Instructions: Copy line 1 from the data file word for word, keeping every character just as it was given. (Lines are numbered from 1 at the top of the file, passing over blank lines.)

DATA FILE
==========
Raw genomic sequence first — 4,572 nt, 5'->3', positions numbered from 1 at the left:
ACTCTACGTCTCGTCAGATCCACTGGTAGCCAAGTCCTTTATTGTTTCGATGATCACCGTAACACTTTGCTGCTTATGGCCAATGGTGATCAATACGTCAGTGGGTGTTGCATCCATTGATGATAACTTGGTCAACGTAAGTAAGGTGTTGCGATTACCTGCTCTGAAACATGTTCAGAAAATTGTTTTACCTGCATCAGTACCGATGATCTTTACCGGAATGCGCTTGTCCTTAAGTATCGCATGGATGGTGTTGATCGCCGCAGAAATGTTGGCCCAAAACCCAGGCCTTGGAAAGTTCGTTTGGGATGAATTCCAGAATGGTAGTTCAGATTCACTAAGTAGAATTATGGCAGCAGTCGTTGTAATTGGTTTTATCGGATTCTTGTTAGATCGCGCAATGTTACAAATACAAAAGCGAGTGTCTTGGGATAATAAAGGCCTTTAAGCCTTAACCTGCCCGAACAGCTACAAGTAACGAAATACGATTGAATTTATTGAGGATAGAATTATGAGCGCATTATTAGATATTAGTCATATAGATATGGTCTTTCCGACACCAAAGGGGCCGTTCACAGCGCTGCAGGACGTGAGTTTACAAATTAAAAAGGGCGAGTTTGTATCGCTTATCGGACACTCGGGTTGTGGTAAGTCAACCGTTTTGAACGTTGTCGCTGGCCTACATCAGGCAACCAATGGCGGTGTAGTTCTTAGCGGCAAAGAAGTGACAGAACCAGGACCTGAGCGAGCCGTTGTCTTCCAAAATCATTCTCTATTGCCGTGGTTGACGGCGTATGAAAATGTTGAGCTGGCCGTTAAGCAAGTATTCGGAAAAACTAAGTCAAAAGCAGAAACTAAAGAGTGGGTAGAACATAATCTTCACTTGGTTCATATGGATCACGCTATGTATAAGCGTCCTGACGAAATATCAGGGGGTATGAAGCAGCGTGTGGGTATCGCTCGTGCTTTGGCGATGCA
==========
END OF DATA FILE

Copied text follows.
Raw genomic sequence first — 4,572 nt, 5'->3', positions numbered from 1 at the left: